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27 January 2010

Deconstruct This

You might have guessed than I am a fan of neither post-modernist thought nor of deconstructionist philosophy.

Thus, anytime Derrida takes one on the chin, I don't complain. 

From the review of a new book on Derrida:

For those who hated him, Derrida was a mountebank, a sloppy thinker and even sloppier writer whose antics did nothing but muddle what should be clear. To those who loved him—and his defenders were as ferocious as his detractors—he offered a whole new way of thinking. According to Mikics, both sides were wrong.



But in his own way, Mikics stands with Derrida’s detractors. Through a series of careful analyses, he maintains that Derrida was sometimes a brilliant misreader of the philosophical tradition and often an egregious one. Always attentive to the problems and the questions that Derrida avoided, he finds Derrida most instructive in his failure to move from doubt to any feasible ethics or politics. According to Mikics, Derrida was allergic to psychology, which Mikics calls “the most palpable sign of our existence, our inner life.” As a result, the philosopher was unable to think about motives and responsibilities. This was a major failing because in the end, Derrida was unable to theorize convincingly about ethics.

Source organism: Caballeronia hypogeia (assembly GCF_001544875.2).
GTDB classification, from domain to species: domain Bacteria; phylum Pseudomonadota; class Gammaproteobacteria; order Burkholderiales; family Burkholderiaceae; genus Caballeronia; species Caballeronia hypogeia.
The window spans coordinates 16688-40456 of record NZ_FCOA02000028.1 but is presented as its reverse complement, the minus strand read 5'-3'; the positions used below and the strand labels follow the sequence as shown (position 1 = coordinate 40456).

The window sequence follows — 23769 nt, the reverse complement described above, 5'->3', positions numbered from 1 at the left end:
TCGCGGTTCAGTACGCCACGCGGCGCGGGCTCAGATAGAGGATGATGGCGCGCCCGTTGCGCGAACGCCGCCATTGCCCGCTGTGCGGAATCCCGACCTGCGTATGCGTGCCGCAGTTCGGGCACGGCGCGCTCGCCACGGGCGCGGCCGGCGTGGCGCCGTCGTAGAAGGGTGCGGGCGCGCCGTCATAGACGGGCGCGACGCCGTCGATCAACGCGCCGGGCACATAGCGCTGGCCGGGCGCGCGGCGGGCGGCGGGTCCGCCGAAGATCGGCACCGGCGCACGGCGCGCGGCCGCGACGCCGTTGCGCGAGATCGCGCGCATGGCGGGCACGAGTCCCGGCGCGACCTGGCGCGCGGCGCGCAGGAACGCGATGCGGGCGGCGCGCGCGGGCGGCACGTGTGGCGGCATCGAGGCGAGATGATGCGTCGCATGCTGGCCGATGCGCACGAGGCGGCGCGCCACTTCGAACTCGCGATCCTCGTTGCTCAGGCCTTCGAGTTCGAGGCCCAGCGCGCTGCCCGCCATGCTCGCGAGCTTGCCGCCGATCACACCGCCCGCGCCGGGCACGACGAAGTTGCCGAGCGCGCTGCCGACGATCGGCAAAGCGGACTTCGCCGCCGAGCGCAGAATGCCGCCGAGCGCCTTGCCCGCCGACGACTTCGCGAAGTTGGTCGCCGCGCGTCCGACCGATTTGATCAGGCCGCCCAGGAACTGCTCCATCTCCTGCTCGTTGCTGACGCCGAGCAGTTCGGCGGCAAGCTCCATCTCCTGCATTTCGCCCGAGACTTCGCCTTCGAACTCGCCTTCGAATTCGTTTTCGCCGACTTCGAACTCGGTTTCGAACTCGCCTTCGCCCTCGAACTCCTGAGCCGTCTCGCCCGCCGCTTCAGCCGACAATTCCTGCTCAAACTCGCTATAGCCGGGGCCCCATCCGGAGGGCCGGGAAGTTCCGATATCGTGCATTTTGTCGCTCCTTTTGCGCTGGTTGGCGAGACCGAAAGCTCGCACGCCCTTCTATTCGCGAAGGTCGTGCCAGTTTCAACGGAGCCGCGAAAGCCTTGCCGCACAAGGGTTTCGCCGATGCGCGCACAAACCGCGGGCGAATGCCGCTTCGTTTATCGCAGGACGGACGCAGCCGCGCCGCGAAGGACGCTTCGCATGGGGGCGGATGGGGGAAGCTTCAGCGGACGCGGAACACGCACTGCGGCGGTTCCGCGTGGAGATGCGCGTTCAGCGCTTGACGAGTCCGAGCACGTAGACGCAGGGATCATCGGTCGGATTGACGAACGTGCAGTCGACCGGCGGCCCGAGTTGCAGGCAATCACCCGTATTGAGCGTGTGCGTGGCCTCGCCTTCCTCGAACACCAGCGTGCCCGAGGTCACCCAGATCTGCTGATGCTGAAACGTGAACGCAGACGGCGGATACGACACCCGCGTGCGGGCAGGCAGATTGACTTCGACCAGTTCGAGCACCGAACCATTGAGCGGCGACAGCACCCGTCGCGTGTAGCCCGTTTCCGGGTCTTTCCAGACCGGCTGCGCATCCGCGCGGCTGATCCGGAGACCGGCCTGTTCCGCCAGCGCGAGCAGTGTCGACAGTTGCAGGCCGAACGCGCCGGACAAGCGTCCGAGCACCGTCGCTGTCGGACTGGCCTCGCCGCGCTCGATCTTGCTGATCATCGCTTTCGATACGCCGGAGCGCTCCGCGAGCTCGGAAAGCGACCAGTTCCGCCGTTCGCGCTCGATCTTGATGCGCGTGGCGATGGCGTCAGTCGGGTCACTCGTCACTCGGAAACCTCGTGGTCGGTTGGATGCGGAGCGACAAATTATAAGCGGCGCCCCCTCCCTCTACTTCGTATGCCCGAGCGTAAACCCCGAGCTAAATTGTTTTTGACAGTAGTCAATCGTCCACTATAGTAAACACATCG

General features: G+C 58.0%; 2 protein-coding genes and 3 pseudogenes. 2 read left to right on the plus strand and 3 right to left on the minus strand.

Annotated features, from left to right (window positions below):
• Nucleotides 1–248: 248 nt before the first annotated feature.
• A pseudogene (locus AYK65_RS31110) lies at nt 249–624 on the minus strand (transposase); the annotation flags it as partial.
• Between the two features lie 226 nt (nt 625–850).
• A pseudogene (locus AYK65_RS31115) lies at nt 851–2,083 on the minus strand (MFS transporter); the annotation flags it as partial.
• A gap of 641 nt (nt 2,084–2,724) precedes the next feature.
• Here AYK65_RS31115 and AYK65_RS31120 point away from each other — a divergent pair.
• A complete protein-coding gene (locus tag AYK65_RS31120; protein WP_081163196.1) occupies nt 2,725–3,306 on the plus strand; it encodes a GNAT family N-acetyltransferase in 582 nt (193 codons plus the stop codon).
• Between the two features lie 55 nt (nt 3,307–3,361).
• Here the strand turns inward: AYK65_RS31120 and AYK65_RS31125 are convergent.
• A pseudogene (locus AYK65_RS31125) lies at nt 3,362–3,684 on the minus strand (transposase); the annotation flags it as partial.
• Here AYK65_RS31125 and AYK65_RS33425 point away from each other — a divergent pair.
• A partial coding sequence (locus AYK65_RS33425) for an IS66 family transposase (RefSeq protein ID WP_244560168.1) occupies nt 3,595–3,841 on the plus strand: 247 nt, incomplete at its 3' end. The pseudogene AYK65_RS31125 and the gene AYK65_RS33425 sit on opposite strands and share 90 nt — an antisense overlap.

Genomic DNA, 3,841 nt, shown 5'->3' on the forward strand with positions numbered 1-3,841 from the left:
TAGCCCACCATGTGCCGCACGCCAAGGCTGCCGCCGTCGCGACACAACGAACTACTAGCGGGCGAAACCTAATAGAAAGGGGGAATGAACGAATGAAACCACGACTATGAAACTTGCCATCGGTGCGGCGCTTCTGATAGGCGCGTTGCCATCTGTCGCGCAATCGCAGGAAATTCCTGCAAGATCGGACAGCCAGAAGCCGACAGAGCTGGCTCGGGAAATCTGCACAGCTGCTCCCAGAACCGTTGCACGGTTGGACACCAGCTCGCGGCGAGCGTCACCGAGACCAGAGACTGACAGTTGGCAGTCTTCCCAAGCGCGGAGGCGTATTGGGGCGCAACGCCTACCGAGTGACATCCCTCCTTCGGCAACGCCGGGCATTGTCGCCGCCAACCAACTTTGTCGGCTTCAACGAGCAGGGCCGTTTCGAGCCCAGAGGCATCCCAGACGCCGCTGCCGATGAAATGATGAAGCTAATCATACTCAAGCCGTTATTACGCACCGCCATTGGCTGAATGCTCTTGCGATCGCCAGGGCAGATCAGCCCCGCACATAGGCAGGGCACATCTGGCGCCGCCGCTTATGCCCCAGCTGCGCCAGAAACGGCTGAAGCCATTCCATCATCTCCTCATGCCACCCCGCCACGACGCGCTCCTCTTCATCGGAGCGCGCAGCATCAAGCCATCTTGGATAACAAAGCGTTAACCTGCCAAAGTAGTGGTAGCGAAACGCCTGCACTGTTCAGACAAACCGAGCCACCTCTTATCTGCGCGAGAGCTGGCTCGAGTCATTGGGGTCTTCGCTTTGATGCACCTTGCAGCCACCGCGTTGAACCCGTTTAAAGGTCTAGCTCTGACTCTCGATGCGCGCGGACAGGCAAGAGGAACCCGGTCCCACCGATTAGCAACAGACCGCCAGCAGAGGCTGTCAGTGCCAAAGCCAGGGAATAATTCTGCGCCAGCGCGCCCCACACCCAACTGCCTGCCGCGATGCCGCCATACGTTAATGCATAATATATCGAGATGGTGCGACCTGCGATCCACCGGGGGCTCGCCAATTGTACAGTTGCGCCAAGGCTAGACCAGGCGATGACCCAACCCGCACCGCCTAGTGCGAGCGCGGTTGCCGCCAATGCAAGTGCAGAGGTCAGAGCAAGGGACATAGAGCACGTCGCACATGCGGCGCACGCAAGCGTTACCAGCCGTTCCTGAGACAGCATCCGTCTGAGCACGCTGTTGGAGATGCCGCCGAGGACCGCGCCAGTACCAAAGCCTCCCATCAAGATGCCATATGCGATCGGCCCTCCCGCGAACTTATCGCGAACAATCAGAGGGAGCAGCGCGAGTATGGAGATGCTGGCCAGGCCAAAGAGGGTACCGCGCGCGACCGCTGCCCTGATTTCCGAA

Read the review in its entirety here.

(Hat Tip to UP for pointing me towards Arts and Letters Daily.)

2 comments:

Perscors said...

I came across this blog due to a google alert I placed on Derrida. It seems as if I'm likely not much more interested in postmodernism than you are. The reason I put up the alert was that I felt guilty for my somewhat ignorant bias--I just find it boring. Rather than read any of the the PoMo lit I decided to pick up what scraps I can on the aether, and this one seems mighty juicy, dirt on Derrida, I might have to read this!

mtjofmcap said...

Thanks for checking out the blog.

Yeah, you got me pinned as an anti-PoMo guy. Maybe if it could define itself, I'd garner enough discipline to begin listening...